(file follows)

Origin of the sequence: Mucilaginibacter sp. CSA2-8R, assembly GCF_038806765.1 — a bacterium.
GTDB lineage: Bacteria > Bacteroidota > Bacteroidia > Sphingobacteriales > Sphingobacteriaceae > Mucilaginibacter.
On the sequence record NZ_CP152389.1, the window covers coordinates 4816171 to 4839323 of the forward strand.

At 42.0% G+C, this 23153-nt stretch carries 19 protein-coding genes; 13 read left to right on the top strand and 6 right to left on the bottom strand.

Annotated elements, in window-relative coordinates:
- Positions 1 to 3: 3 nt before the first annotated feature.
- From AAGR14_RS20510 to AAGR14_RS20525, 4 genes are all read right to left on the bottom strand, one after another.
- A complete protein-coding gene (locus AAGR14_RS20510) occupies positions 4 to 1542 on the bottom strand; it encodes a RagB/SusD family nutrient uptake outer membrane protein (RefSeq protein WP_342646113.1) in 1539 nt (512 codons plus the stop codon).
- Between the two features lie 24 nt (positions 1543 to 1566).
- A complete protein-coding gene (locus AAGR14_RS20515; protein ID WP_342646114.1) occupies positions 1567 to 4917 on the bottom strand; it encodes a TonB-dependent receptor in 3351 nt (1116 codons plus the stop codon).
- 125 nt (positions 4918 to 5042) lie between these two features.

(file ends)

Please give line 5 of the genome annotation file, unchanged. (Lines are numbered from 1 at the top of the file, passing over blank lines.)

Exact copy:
Annotated elements, in window-relative coordinates: